My mother in law, Anita, has the most beautiful citrus trees growing in her yard here in California. She grows everything from oranges to kaffir limes and Meyer lemons. Her entire backyard is nothing short of a citrus smorgasbord! Whenever we go to visit, she sends us home loaded down with big bags of all of the beautiful citrus fruits she grows and we spend the next few days soaking up all of the amazing flavors and aromas.
Last week Anita loaded our bags with Meyer lemons for the first time this season! I was so excited to get home and into the kitchen, my head was swimming with potential possibilities for them. Maybe an easy skillet cake or a pan of Meyer lemon bars. Meyer lemon curd crossed my mind too, because what is better than slathering everything that comes out of your kitchen with sweet, tangy lemon curd? Nothing, I tell you! Then as we were merging onto the 405 freeway it hit me, the perfect vessel for those Meyer lemons was a quick bread. Think Starbucks lemon loaf kicked up a notch and made gluten-free for all of us to enjoy. You with me?
Maybe you are thinking that gluten-free bread couldn't possibly be as tasty as the real deal gluten-filled version. I assure you it can be! Gluten-free quick breads are pretty easy to make and delicious when you use the right flour. I like to keep good quality all-purpose gluten-free flour like Better Batter, Cup 4 Cup, or King Arthur on hand for recipes like this. They are pretty much interchangeable with regular all-purpose flour and produce a delightfully moist bread that has a great texture and crumb. No fuss, no blending flours and starches, and no worrying that it won't turn out perfect every time.
When you are buying Meyer lemons, look for fruits that are plump and deeply yellow all over. If you see any hint of green, the lemons are under-ripe. The fruit should be firm but give under slight pressure and should feel a little bit heavy for their size. They will smell sweet and floral, like orange blossoms--totally intoxicating if you ask me. Meyer lemons are not true lemons, but believed to be a cross between a lemon and a mandarin orange, which makes them sweeter than regular lemons. If you can't find Meyer lemons, don't fret. You can simply substitute regular lemon juice and zest in this recipe; just expect the flavor to be more tart than if you used Meyer lemons.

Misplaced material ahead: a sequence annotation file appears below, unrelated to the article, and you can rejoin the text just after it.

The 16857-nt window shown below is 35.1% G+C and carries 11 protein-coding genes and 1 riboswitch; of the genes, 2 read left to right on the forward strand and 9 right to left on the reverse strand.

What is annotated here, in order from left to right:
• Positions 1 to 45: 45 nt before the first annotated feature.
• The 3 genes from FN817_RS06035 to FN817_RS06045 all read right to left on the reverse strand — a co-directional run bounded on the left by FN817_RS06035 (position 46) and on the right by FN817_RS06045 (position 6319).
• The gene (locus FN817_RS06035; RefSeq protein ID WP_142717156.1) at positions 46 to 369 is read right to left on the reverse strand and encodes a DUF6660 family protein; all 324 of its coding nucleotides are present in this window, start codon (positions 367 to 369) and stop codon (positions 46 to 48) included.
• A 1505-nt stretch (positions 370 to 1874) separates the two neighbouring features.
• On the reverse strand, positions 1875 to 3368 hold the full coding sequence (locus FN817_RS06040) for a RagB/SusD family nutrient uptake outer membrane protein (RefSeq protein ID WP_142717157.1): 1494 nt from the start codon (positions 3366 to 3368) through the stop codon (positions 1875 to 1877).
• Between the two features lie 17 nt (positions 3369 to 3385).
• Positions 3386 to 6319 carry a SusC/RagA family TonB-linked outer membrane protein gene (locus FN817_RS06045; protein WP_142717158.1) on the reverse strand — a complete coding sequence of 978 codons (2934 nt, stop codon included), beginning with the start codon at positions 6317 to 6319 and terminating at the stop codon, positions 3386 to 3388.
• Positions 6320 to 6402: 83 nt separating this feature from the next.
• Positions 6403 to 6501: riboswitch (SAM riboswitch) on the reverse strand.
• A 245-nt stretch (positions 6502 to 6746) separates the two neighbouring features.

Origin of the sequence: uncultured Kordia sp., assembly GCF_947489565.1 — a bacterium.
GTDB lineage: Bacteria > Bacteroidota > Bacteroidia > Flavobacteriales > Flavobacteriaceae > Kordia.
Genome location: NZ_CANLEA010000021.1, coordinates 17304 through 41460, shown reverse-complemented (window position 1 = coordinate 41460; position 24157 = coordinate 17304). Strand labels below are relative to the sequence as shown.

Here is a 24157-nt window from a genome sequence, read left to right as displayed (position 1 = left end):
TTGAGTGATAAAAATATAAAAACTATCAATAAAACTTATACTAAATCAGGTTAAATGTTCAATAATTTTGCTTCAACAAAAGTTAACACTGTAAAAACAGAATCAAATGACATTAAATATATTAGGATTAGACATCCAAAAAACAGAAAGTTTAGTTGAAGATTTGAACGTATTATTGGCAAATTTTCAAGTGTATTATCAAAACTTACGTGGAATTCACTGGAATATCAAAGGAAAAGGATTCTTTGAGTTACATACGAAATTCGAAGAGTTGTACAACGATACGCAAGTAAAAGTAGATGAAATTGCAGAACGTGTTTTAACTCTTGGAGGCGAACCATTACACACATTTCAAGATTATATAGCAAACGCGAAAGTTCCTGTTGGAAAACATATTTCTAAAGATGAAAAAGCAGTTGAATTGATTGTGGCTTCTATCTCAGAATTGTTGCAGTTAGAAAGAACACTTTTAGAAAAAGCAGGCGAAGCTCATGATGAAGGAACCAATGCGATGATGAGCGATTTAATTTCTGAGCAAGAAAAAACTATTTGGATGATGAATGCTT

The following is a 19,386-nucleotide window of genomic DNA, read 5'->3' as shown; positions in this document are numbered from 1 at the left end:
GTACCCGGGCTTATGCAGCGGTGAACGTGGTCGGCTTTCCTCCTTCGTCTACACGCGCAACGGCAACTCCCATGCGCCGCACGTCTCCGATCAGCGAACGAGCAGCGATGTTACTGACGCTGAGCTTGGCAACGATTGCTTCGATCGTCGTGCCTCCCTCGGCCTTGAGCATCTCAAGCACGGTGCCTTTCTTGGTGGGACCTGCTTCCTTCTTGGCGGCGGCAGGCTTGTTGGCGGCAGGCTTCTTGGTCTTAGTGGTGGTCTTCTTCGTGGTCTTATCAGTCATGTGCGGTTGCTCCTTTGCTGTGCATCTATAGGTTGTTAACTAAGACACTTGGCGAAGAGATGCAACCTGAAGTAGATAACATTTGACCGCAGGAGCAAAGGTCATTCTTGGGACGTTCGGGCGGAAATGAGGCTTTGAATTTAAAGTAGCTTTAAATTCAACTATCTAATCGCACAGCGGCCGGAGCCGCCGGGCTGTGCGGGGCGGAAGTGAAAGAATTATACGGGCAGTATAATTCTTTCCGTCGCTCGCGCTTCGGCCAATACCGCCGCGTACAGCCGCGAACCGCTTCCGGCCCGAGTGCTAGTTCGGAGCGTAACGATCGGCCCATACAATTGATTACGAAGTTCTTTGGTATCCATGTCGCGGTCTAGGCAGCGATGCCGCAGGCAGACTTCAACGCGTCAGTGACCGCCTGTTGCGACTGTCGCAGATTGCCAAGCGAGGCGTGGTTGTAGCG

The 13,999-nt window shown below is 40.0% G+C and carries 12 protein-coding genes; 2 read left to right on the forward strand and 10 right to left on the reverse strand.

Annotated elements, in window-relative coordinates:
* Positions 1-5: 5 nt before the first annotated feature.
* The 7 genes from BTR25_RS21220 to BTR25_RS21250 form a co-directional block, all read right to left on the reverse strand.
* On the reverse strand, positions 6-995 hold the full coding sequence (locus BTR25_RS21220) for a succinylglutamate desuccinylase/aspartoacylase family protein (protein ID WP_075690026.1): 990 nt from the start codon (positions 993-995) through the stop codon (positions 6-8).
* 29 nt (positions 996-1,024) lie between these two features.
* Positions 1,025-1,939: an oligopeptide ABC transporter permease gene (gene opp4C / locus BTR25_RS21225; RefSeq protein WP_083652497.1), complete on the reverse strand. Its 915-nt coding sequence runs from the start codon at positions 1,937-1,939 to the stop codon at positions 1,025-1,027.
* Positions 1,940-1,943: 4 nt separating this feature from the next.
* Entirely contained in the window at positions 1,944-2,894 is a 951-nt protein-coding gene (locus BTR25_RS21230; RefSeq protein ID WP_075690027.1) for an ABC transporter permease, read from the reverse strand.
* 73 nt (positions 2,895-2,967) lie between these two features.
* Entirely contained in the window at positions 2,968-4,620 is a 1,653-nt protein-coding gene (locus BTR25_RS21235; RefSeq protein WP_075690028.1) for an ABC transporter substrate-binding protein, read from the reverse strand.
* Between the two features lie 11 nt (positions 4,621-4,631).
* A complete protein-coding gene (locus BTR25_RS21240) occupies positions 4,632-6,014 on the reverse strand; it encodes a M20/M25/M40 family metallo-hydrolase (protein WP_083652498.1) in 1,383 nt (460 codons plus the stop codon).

- 2 cups gluten-free all-purpose flour plus 2 tablespoons for dusting the pan
- ¾ cup granulated sugar
- 1 tablespoon baking powder see note
- ¾ teaspoon kosher salt
- 4 teaspoons poppy seeds
- 1 cup unsweetened almond milk or refrigerated coconut milk not the canned kind!
- 2 large eggs at room temperature
- 1 teaspoon vanilla extract see note
- 1 tablespoon Meyer lemon zest
- ½ cup unsalted butter melted and cooled slightly, plus 1 tablespoon for greasing the pan
For the glaze (optional)
- 1 cup confectioners' sugar sifted if lumpy
- 4 teaspoons Meyer lemon juice
- Preheat the oven to 350°F. Butter and flour the bottom and sides of a 9 x 5-inch loaf pan, tapping out any excess flour.
- In a large bowl, combine the flour, sugar, baking powder, salt, and poppy seeds. Whisk until well-combined.
- In a medium sized mixing bowl, whisk together the milk, eggs, vanilla, and lemon zest.
- Pour the wet ingredients over the dry ingredients and add the melted butter. Gently fold with a silicone spatula until all of the ingredients are incorporated.
- Scrape the batter into the prepared pan, smoothing the top with the spatula.
- Bake, rotating the pan halfway through the cooking time, until the top is golden brown and a toothpick inserted in the center comes out clean, 50-55 minutes.
- Leave the bread in the pan and allow it to cool completely on a wire rack before glazing.
To glaze the bread:
- Whisk the confectioners' sugar and the lemon juice in a small bowl until completely combined and no lumps remain. If the mixture seems too thick you can add an additional teaspoon at a time of lemon juice to thin it out; you don't want it to be too thin or it will all drip off of the bread!
- Carefully remove the bread from the pan and place it back onto the cooling rack. Put paper towels or a plate underneath the rack to catch the drips. Pour the glaze evenly across the top of the bread and allow it to drizzle down the sides. Leave the bread undisturbed for 15-20 minutes for the glaze to set.